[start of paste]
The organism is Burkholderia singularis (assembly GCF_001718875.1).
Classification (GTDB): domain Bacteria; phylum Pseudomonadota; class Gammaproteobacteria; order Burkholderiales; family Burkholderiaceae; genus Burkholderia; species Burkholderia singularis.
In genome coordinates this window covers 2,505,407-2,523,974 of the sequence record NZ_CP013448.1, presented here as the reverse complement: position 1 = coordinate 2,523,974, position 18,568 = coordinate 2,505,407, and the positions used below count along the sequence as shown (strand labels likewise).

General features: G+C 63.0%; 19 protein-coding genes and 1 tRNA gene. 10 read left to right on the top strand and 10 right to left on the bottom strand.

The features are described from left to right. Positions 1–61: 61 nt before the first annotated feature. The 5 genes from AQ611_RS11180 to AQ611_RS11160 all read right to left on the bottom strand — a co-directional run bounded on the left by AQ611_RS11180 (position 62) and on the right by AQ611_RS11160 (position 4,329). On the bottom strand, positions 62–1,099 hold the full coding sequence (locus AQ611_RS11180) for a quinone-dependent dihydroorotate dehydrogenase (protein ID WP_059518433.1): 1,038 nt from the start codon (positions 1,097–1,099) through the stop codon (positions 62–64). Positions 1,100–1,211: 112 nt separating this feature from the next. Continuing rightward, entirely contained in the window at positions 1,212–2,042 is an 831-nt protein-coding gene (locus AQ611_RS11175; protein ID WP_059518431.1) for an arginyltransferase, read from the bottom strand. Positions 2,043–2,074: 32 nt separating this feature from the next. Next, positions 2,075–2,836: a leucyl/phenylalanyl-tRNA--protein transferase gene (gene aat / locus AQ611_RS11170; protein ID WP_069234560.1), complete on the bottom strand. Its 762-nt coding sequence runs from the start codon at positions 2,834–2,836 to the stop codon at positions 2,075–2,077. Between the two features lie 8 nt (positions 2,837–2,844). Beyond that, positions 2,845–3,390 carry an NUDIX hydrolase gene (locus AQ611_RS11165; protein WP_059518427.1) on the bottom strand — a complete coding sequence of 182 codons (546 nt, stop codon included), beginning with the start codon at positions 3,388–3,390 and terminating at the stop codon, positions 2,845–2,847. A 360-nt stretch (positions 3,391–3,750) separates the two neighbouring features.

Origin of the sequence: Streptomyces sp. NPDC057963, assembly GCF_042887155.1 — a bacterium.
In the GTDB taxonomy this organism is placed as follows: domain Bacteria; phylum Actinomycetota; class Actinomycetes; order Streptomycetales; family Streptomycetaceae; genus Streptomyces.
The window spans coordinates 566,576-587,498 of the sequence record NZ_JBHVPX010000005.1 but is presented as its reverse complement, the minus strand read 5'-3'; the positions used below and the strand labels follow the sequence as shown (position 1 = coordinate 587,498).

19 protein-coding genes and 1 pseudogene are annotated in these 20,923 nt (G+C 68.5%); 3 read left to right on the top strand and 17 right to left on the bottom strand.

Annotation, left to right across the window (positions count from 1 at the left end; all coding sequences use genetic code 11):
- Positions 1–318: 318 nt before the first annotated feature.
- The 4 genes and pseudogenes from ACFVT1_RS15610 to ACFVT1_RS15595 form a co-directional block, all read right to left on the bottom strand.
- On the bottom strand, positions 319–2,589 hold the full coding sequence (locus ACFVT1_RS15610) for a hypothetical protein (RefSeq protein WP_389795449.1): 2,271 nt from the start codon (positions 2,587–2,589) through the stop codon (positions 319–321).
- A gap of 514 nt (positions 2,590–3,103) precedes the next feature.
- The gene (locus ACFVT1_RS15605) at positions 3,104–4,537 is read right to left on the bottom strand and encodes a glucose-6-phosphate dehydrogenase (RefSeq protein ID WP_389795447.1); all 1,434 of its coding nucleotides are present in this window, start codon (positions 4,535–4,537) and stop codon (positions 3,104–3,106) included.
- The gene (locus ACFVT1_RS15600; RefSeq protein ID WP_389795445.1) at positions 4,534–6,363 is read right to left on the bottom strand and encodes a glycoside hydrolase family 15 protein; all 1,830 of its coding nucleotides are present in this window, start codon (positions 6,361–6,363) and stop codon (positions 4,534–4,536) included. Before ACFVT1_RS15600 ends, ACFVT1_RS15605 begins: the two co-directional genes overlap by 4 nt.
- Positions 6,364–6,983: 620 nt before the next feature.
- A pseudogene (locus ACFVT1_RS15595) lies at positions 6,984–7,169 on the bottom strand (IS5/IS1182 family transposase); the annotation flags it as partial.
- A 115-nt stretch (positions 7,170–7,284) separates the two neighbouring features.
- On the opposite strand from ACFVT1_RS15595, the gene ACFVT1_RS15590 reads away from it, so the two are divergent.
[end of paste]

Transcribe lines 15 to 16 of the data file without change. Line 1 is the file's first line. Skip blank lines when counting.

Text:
- The gene (locus ACFVT1_RS15605) at positions 3,104–4,537 is read right to left on the bottom strand and encodes a glucose-6-phosphate dehydrogenase (RefSeq protein ID WP_389795447.1); all 1,434 of its coding nucleotides are present in this window, start codon (positions 4,535–4,537) and stop codon (positions 3,104–3,106) included.
- The gene (locus ACFVT1_RS15600; RefSeq protein ID WP_389795445.1) at positions 4,534–6,363 is read right to left on the bottom strand and encodes a glycoside hydrolase family 15 protein; all 1,830 of its coding nucleotides are present in this window, start codon (positions 6,361–6,363) and stop codon (positions 4,534–4,536) included. Before ACFVT1_RS15600 ends, ACFVT1_RS15605 begins: the two co-directional genes overlap by 4 nt.